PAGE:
Just noticed this issue and was really frustrated by it. Sorcerer seemed like a good candidate for a Magus type, what with the various bloodline powers that grant melee attacks and the feats to make it easier to cast in melee - but they have so few feats, there's not a lot of room to go into Fighter MC.
I guess the whole "bloodline power = feat" thing makes sense... but it's a bizarre design decision given that the other full casters all have similar abilities tied to a level 1 choice (cleric domain, druid order, wizard school), but they're given the freedom of whether or not to take them. Maybe they're going off the idea that it's inborn and inescapable, but it's an odd direction given how much PF2 has done to get rid of prepackaged suites of abilities.
The mount trait isn't necessary to ride an animal as a mount. The only thing I can find it affects is whether or not you can use an animal companion's "work together" ability while someone is mounted on it. If it doesn't have the mount trait, you can't use "work together" while it's mounted. If it does have the mount trait, you can.
Yes, but it *is* required if you want to take the animal as a mount via the Paladin class feat or the Cavalier archetype (barring GM intervention). And currently, the only animal companion with the mount tag is Horse.
It's just kind of bizarre that there are these specific mount-granting class features, plus a mount-based ancestry feat that specifically calls out two particular creatures, but said creatures aren't designed to be mounts (and thus make subpar options for such).
I noticed this problem in Starfinder, too, although with lower damage numbers. Gave me a good laugh as someone who grew up in SoCal, where it's rarely below 90 in the daytime in summer and easily hits 110+ during the worst months.
The cold numbers are fine (can verify, currently live in Minnesota), but the heat numbers could use a bit of tweaking.
I actually quite like the concept of signature skills - they remind me of the old Might & Magic games a bit. I'm cool with everyone not being able to be the best at all things all the time.
That said, I do feel like people should get to add a little bit more customization to their signature skill choices.
My thought was maybe adding a signature skill or two to the backgrounds in addition to the lore skill, which would serve a second purpose of making the backgrounds feel more significant and essential to the character. Perhaps do it like the stat boosts, with 1 free and 1 choice of 2?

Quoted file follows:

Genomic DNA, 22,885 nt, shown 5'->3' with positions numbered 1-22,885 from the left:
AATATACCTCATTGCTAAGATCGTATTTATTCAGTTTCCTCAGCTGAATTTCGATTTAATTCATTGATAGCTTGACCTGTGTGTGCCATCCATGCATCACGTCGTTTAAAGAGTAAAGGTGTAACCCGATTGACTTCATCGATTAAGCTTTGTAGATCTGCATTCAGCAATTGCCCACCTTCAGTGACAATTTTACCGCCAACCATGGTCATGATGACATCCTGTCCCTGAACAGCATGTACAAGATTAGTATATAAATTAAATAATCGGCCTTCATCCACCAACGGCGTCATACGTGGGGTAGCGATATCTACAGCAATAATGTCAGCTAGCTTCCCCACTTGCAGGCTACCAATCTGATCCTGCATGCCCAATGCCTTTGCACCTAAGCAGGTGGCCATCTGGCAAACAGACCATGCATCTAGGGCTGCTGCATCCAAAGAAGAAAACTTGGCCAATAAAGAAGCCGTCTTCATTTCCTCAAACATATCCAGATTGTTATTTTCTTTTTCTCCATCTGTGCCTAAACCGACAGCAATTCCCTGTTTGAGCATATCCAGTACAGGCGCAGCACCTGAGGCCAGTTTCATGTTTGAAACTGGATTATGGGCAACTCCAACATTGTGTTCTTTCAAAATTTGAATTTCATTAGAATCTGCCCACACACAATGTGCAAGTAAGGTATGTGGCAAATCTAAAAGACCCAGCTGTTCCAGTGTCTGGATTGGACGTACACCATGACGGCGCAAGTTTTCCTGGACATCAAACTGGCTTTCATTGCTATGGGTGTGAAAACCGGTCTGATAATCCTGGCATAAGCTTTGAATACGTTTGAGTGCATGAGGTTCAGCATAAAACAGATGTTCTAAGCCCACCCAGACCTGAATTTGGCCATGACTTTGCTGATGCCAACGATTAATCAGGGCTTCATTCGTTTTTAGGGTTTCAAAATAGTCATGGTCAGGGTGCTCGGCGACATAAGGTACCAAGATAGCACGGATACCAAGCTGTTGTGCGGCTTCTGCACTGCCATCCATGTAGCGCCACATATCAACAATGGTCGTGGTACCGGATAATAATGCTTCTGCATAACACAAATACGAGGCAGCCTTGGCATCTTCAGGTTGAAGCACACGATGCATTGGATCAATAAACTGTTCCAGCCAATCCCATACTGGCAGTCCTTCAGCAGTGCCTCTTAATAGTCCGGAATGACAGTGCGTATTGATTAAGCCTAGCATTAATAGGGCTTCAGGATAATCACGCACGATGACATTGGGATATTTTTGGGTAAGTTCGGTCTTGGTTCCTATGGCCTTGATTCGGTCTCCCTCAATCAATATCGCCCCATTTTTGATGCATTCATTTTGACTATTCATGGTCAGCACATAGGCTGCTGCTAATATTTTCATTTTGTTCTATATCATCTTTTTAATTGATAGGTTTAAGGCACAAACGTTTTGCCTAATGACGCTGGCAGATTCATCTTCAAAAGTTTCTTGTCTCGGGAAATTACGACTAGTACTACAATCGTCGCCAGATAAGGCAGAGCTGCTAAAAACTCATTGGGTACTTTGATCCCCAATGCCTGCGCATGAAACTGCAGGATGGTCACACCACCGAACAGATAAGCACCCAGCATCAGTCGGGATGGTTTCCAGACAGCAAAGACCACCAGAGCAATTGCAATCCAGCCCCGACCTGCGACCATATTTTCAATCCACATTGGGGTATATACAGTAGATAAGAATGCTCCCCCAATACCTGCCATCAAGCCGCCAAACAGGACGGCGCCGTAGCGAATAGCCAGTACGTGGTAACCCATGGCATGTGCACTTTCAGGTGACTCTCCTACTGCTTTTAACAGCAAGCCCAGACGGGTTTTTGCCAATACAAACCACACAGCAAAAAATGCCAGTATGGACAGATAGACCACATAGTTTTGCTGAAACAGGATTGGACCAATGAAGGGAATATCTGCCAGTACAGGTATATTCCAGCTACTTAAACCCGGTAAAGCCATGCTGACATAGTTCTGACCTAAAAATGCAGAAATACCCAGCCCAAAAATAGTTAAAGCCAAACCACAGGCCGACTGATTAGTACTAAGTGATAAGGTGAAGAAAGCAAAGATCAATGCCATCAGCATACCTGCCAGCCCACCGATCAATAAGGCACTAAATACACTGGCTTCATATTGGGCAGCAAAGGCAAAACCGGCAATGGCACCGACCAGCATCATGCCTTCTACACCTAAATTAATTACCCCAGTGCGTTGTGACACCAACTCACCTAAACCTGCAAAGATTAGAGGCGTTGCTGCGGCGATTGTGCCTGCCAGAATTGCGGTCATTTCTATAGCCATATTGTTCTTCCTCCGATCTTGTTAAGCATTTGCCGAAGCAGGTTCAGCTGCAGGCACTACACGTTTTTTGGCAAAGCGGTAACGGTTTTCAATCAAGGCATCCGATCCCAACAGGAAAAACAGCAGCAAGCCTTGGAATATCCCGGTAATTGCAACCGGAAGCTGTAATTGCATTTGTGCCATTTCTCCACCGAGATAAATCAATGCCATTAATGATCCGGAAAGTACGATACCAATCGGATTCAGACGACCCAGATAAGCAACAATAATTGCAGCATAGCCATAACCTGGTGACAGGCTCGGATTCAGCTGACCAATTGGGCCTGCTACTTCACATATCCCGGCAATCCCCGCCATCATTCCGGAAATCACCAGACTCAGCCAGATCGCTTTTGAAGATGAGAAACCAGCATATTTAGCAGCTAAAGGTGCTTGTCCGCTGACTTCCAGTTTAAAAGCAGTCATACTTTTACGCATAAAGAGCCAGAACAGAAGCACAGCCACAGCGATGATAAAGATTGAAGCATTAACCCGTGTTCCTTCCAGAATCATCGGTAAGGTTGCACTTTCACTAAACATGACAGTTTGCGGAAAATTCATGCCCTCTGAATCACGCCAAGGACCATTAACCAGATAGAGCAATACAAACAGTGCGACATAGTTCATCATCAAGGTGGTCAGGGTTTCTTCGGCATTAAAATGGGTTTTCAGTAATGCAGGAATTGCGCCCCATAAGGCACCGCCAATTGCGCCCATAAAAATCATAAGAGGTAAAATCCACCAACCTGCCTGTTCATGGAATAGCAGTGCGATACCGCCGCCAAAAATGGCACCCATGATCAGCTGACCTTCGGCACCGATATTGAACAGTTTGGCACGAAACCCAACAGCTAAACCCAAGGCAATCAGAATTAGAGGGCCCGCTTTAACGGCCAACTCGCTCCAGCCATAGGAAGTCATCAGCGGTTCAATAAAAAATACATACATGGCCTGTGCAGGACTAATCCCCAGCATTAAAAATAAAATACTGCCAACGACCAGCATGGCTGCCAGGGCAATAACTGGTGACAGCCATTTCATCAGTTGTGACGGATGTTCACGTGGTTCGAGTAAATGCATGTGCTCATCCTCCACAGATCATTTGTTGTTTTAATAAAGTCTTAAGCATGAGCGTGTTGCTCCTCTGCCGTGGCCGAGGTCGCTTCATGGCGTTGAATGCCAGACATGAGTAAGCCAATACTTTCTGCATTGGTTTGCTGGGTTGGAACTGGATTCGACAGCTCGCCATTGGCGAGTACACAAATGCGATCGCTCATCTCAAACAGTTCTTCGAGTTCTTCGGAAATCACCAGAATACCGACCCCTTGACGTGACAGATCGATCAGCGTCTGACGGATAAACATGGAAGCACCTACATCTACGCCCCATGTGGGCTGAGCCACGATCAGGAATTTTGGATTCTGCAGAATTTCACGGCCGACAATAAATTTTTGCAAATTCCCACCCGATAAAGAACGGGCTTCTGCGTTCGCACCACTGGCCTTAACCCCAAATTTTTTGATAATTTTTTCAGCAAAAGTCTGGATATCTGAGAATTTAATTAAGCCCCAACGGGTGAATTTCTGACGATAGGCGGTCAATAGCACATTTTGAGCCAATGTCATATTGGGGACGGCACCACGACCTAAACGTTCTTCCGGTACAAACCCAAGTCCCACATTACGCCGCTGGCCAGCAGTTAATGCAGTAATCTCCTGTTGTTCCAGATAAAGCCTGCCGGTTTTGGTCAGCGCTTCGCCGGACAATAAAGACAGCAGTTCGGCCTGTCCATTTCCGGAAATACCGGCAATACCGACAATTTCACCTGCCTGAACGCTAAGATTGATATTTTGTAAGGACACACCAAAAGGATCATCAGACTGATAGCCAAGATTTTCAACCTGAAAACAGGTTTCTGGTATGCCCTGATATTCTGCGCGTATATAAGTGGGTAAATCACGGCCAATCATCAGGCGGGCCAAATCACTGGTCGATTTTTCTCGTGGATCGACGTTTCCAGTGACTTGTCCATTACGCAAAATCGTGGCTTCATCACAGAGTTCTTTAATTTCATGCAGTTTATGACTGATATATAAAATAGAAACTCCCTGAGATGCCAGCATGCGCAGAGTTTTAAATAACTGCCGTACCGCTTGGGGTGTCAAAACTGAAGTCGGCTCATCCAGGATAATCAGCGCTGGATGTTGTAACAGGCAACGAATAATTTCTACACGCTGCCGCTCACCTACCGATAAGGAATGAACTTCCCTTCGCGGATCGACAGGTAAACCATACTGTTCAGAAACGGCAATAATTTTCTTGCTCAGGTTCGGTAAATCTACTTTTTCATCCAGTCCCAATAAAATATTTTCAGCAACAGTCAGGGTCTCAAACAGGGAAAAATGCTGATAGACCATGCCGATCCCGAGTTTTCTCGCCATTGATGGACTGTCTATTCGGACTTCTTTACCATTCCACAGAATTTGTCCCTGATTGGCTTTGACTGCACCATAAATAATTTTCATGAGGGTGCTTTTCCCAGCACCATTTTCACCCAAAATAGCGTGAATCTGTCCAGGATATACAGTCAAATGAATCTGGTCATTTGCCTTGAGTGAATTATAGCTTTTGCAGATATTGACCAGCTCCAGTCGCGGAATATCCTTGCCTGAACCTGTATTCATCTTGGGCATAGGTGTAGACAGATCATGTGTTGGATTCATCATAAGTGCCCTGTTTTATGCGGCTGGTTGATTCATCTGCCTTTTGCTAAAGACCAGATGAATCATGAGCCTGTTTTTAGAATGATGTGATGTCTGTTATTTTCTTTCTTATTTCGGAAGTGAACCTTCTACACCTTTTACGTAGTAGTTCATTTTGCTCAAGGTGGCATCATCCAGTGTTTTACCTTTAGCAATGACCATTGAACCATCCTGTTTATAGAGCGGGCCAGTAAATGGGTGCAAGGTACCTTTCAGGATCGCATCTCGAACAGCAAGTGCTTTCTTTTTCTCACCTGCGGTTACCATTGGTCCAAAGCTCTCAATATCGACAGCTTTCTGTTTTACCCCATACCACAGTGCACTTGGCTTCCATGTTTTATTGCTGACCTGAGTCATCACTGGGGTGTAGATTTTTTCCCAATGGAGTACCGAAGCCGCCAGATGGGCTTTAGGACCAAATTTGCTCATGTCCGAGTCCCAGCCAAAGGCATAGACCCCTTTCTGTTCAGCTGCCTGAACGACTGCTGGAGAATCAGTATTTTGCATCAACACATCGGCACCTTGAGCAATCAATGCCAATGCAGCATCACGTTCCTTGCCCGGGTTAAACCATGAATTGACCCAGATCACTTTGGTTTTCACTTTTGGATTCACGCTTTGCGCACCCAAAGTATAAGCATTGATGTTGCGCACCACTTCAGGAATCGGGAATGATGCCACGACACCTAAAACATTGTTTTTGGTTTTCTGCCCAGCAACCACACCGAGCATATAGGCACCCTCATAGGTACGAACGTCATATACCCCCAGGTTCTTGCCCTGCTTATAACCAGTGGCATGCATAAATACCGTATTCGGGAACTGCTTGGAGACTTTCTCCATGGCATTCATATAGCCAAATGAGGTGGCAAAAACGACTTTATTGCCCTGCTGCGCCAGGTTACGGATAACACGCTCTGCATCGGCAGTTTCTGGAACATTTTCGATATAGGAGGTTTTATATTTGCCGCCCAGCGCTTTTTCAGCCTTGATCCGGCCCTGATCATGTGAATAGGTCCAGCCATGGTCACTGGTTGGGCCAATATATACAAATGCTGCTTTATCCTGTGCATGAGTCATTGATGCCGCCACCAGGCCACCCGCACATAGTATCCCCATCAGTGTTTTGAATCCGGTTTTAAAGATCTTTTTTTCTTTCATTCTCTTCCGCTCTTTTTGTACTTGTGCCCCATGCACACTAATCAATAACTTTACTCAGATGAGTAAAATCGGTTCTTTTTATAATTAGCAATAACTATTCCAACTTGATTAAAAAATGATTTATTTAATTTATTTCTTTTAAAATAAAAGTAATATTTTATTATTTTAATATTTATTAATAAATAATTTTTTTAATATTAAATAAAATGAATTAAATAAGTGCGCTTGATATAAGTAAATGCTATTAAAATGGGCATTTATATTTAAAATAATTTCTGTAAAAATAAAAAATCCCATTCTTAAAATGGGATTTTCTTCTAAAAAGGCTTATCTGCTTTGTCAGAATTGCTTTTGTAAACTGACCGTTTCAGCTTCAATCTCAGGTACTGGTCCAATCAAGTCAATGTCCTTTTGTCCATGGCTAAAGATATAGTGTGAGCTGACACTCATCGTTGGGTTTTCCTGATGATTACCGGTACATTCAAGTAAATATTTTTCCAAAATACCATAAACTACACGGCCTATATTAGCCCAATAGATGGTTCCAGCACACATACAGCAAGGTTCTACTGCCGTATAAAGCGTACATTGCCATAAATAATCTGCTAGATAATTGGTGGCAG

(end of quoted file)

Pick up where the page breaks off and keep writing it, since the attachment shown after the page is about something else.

For example, the Criminal background could offer a free sig skill, plus a choice between Thievery and Intimidate.
(Given the glossary, this seems like it might have been considered and then dropped for some reason? But it's worth giving a second look, IMO)
I hate being the person who cries realism but yeah, speaking as a former competitive archer (didn't shoot longbow but knew people who did), this makes no sense. It'd be better, both from a believability standpoint and a fun standpoint, to just try and make shortbows more appealing rather than arbitrarily nerf longbows.
I definitely got stuck for quite a while trying to figure out what, if any, Lore skills I could take. There will need to be a list for PFS anyway, I'm sure; might as well put it in the book (or at least example categories).
I'd also really appreciate a space on the character sheet to write what Lore I have, the way the PF1 sheet has a blank after Craft/Perform/Profession.
This is a concern I have as well. I was severely disappointed when I got around to looking at the Feats section and found only a handful of non-skill feats - and even more so when I realized that almost all of them were the boring flat boost feats I made a point of avoiding in PF1. I have a feeling the list is far from complete, but I'd hoped we'd get more varied options to play with during testing.